Canon debuts EOS R5 C 8K cinema camera with active cooling system

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Canon has introduced a new hybrid cinema camera that combines professional video capabilities and a full-frame mirrorless body with an active cooling system.

Credit: Canon
Credit: Canon


The EOS R5 C is a cinema camera that can shoot 8K footage at up to 60fps. Additionally, because of its new active cooling system, it doesn't run into any overheating issues. That means the EOS R5 can shoot at 8K and 60fps "indefinitely."

In addition, the new Canon camera can shoot in 8K HDR in both HLG and PQ formats, or 4K at 120fps video recording in 4:2:2 10-bit color with no sensor cropping. It supports ProRes RAW output via HMDI, too.



As a hybrid camera, the EOS R5 can also shoot stills. It's going to have nearly identical performance to the standard R5, with 45-megapixels, 12 fps with the mechanical shutter, or 20 fps with the electronic shutter. It does not, however, have any in-body stabilization.

The EOS R5 C also comes with a 3.2-inch flip-out LCD monitor, and a 5.76 million dot viewfinder. It comes with dual SD card slots, animal eye detection, vehicle detection, a multifunction shoe for accessories, a timecode terminal for multi-camera shoots, and other features.

Canon EOS R5 C key specifications


  • Full frame 8K sensor

  • 30fps footage, or 60fps with power adapter

  • Active cooling system for indefinite 8K recording

  • 45-megapixel sensor

  • High-resolution 20fps with electronic shutter

  • High-resolution 12fps with mechanical shutter

  • Support for 4:2:2 10-bit recording and HEVC 540Mbps

  • HDR support with Canon Log 3, PQ, and HLG capture

  • Cinema RAW Light

  • Compact body, dust- and moisture-resistance

The ROS R5 C is slated to debut in March for $4,499. It can be ordered from a number of retailers, including B&H Photo, Adorama, or Canon's own storefront.

Read on AppleInsider

Comments

  • Reply 1 of 13
    GeorgeBMacGeorgeBMac Posts: 11,421member
    Canon has introduced a new hybrid cinema camera that combines professional video capabilities and a full-frame mirrorless body with an active cooling system.

    Credit: Canon
    Credit: Canon


    The EOS R5 C is a cinema camera that can shoot 8K footage at up to 60fps. Additionally, because of its new active cooling system, it doesn't run into any overheating issues. That means the EOS R5 can shoot at 8K and 60fps "indefinitely."

    In addition, the new Canon camera can shoot in 8K HDR in both HLG and PQ formats, or 4K at 120fps video recording in 4:2:2 10-bit color with no sensor cropping. It supports ProRes RAW output via HMDI, too.



    As a hybrid camera, the EOS R5 can also shoot stills. It's going to have nearly identical performance to the standard R5, with 45-megapixels, 12 fps with the mechanical shutter, or 20 fps with the electronic shutter. It does not, however, have any in-body stabilization.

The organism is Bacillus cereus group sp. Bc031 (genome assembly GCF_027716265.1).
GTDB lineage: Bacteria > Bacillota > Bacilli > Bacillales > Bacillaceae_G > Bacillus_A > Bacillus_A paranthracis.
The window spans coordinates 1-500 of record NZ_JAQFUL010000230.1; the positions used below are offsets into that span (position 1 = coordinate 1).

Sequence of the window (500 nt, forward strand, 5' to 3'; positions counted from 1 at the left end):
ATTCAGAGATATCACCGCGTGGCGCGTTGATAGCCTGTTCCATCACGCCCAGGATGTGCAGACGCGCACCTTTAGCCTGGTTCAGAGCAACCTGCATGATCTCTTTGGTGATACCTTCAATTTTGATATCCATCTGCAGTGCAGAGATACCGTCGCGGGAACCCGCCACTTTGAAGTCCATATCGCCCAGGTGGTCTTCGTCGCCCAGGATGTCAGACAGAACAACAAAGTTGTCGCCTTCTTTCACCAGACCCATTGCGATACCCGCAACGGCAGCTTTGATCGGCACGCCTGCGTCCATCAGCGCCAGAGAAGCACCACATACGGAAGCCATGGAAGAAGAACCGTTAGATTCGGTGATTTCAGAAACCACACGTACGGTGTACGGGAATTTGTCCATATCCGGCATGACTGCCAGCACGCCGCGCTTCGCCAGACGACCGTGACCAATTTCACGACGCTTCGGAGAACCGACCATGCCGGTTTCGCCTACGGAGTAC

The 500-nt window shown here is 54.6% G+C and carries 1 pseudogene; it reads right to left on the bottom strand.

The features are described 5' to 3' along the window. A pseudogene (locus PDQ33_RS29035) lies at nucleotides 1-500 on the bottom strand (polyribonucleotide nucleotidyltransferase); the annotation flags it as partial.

The EOS R5 C also comes with a 3.2-inch flip-out LCD monitor, and a 5.76 million dot viewfinder. It comes with dual SD card slots, animal eye detection, vehicle detection, a multifunction shoe for accessories, a timecode terminal for multi-camera shoots, and other features.

    Canon EOS R5 C key specifications

    • Full frame 8K sensor
    • 30fps footage, or 60fps with power adapter
    • Active cooling system for indefinite 8K recording
    • 45-megapixel sensor
    • High-resolution 20fps with electronic shutter
    • High-resolution 12fps with mechanical shutter
    • Support for 4:2:2 10-bit recording and HEVC 540Mbps
    • HDR support with Canon Log 3, PQ, and HLG capture
    • Cinema RAW Light
    • Compact body, dust- and moisture-resistance
    The ROS R5 C is slated to debut in March for $4,499. It can be ordered from a number of retailers, including B&H Photo, Adorama, or Canon's own storefront.

    Read on AppleInsider
    This thing is as far beyond my Cannon AE1 as an F35 is beyond a P51 Mustang.

    But, what do I do with that AE1?  It is (was?) such a great camera.   I can't throw it out but neither can I use it. 
    So it sits on  shelf in a closet, neatly bundled up with its extra lenses and filters feeling neglected and abandoned.

    watto_cobra
  • Reply 2 of 13
    lkrupplkrupp Posts: 9,991member
    A camera with a fan? They should have used an M1 Max instead.
    GeorgeBMacwatto_cobra
  • Reply 3 of 13
    killroykillroy Posts: 208member
    lkrupp said:
    A camera with a fan? They should have used an M1 Max instead.

    I would guess that a solid-state cooling device like a Peltier cooler wound be too much for the battery.
    edited January 20 watto_cobra
  • Reply 4 of 13
    If the headline highlight benefit is 8K 60fps video, where is the consumer/prosumer camcorder version of this kind of thing? Same guts, same bigger sensor but packaged as a camcorder with videography features & benefits focus instead of being a stills camera form factor that also shoots video. I'd be quite interested in a great 8K 60fps prosumer camcorder with a big sensor and at least DD sound recording too.